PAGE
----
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born, and the peaceful state of the country peasants gives only one-nineteenth more male than female deaths. From the whole of these data we may conclude that in Europe as well as the equinoxial regions, who have enjoyed a long state of tranquillity, we should find an excess of males, if the sea, the wars and dangerous employments peculiar to our sex did not tend incessantly to diminish their number.
The population of the great cities is by no means stable, and does not remain in a state of equilibrium with respect to the different sexes. The country women come in to the cities to serve in houses who want slaves; and a great number of men leave them to travel through the country as muleteers (arrieros), or to fix their abode in places where there are considerable mines. Whatever be the cause of this disproportion of sexes in the cities, it is no less certain that such a disproportion exists. The following table, which includes only three cities, exhibits a striking contrast to the table which we gave of the general population of eight Mexican provinces :
ber of Spanish women who quit Europe for Mexico.
* This apparent disproportion proceeds from the small pum
[ Europeans *
100 : 10
. In the United States of North America the enumerations, which include the whole p pulation, indicate, as in Europe* and Mexico, an excess of males in life. This excess is very unequal in a country where the emigration of whites, the introduction of many male slaves, and maritime commerce, tend incessantly to disturb the order prescribed by nature. In the states of Vermont t, Kentucky, and South Carolina, there are almost one-tenth more males than females, while in Pensylvania and the state of New York this disproportion does not amount to one-eighteenth..
When the kingdom of New Spain shall enjoy an administration favourable to knowledge, poli. tical arithmetic will there furnish data of infinite importance both for statistics in general, and for the physical history of man in particular. How many problems are to resolve in a mountainous country, which exhibits under the same latitude the greatest variety of climates, inhabitants of three or four primitive races, and the mixture of these races in all the combinations imaginable! How many researches to make regarding the age of puberty, the fecundity of the species, the difference of the sexes, and the longevity which is greater or less according to the elevation and temperature of the places, according to the variety of races, accord.
* Yet he has just stated, that in the French empire the for males in life are to the males as 103 to 100! Trans. + Samuel Blodget, p. 75.
ing to the epoch at which the colonists were transplanted into such or such a region, and, in short, according to the difference of food in provinces where the banana, the jatropha, rice, maize, wheat, and potatoes, grow together in a narrow space.
A traveller cannot give himself up to researches which require much time, the intervention of the supreme authority, and the concurrence of a great number of individuals interested in accomplishing the same end. It is sufficient here to have pointed out what remains to be done, when the government shall be disposed to profit by the happy position in which nature has placed this extraordinary country.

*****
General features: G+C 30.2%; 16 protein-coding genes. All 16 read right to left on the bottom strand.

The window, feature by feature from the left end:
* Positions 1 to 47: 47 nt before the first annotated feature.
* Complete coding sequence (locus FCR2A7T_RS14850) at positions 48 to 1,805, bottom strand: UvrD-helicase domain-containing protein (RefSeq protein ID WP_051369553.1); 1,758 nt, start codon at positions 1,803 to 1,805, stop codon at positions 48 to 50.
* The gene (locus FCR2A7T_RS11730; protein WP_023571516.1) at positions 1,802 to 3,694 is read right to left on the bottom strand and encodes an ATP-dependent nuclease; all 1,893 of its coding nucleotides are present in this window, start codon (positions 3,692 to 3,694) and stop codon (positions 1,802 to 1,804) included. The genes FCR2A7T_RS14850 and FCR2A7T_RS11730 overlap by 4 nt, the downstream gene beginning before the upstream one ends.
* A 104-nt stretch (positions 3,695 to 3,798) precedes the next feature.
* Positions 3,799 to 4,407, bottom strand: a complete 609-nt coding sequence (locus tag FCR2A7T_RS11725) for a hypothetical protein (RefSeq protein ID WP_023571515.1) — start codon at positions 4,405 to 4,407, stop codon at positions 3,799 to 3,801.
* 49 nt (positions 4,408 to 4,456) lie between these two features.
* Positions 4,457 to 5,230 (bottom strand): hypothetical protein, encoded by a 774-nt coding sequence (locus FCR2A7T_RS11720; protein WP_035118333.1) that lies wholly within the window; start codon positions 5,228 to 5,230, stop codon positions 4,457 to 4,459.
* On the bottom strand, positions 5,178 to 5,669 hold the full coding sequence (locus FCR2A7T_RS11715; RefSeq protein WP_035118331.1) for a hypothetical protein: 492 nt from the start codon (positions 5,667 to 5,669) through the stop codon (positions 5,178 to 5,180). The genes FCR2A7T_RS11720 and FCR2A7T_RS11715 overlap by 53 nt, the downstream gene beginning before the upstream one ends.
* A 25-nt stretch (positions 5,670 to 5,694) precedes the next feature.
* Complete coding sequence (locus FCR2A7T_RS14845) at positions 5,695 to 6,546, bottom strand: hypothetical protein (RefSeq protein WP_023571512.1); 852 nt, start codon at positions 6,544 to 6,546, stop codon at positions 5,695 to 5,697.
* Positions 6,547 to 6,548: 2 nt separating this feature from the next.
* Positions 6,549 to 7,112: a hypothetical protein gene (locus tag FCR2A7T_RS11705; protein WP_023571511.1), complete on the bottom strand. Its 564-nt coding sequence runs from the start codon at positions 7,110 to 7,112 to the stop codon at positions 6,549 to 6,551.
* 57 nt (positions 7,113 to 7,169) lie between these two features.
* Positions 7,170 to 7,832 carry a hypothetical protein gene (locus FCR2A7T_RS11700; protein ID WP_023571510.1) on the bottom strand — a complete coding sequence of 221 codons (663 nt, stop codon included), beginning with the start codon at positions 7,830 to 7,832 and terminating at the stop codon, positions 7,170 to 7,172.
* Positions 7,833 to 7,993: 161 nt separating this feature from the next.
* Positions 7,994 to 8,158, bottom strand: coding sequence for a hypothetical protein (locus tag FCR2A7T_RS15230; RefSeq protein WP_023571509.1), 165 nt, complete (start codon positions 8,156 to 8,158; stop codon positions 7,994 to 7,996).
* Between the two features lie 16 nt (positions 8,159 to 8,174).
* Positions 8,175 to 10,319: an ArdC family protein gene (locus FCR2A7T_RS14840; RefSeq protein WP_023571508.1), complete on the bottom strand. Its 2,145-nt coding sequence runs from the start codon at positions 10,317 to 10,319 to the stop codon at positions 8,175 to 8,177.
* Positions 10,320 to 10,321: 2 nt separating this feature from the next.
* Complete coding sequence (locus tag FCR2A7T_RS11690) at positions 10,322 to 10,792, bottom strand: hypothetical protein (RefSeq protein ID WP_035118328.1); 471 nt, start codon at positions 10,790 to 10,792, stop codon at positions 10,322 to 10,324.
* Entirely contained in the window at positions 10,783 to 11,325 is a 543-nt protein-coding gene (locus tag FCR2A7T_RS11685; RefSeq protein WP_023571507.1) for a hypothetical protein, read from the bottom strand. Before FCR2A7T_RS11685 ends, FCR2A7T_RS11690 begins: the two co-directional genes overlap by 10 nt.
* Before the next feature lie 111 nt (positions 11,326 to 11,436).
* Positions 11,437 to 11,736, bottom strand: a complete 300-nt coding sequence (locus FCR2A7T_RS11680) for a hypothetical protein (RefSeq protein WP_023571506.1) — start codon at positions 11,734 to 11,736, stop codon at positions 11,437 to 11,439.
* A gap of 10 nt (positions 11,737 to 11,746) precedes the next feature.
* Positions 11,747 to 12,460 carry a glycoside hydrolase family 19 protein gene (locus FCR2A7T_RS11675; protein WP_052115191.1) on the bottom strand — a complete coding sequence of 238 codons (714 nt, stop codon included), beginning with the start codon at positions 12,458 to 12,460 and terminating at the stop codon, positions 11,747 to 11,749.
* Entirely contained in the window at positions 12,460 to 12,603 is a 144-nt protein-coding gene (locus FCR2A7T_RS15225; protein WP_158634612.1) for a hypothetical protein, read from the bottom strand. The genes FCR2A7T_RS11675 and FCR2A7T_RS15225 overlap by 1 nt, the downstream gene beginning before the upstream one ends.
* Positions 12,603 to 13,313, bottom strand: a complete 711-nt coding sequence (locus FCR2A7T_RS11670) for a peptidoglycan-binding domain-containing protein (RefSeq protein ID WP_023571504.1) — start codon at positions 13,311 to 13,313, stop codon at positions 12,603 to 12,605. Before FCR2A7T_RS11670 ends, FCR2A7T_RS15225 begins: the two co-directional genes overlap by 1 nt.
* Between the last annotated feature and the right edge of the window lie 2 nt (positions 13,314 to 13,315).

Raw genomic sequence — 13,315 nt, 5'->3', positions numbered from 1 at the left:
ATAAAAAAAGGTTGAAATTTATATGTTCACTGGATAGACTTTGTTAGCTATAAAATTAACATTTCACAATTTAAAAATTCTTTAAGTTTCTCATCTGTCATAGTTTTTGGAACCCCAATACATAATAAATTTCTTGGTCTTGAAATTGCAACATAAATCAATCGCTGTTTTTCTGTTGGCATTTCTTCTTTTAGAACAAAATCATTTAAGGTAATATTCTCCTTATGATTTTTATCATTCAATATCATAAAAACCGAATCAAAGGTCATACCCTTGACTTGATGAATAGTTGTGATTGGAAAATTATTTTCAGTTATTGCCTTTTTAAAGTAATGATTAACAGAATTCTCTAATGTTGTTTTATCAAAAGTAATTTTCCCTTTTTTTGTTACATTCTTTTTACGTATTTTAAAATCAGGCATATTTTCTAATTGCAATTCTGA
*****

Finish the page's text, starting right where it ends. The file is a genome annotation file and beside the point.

The operations of 1793, respecting the population of the capital, offer results which are deserving of a place at the end of this chapter. The individuals in this part of the enumeration, below and above the age of fifty, were distinguished according to the difference of cast; and it was found tlat this epoqua was passed: By 4128 white creoles in a total population of
Indians . . . 61
Individuals of the same race.
These calculations, while they confirm the admirable uniformity which reigns in all the laws of nature, seem to indicate that longevity is some. what greater in the races which are best fed, and in which the epoqua of puberty is later. Of 2335 Europeans who were living in Mexico in 1793, not fewer than 442 had attained the age of fifty, which by no means proves that the Americans have three times less probability of attaining an advanced age than the Europeans; for the Europeans seldom remove to America till they have come to a mature age.
After examining the physical and moral state of the different casts of which the Mexican population is composed, the reader will no doubt desire to have a discussion of what is the influence of this mixture of races on the general wellbeing of society? and what is the degree of enjoyment and individual happiness, which, in the actual state of the country, a man of cultivated mind can procure amidst such a collision of interests, prejudices, and feelings?
We will not speak here of the advantages afforded by the Spanish colonies from the wealth of their natural productions, the fertility of their soil, the facility which a man possesses there of choosing as he feels inclined, with thermometer in hand, in a space of a few square leagues, the temperature or climate which he believes the most favourable to his age, his physical constitution, or the spe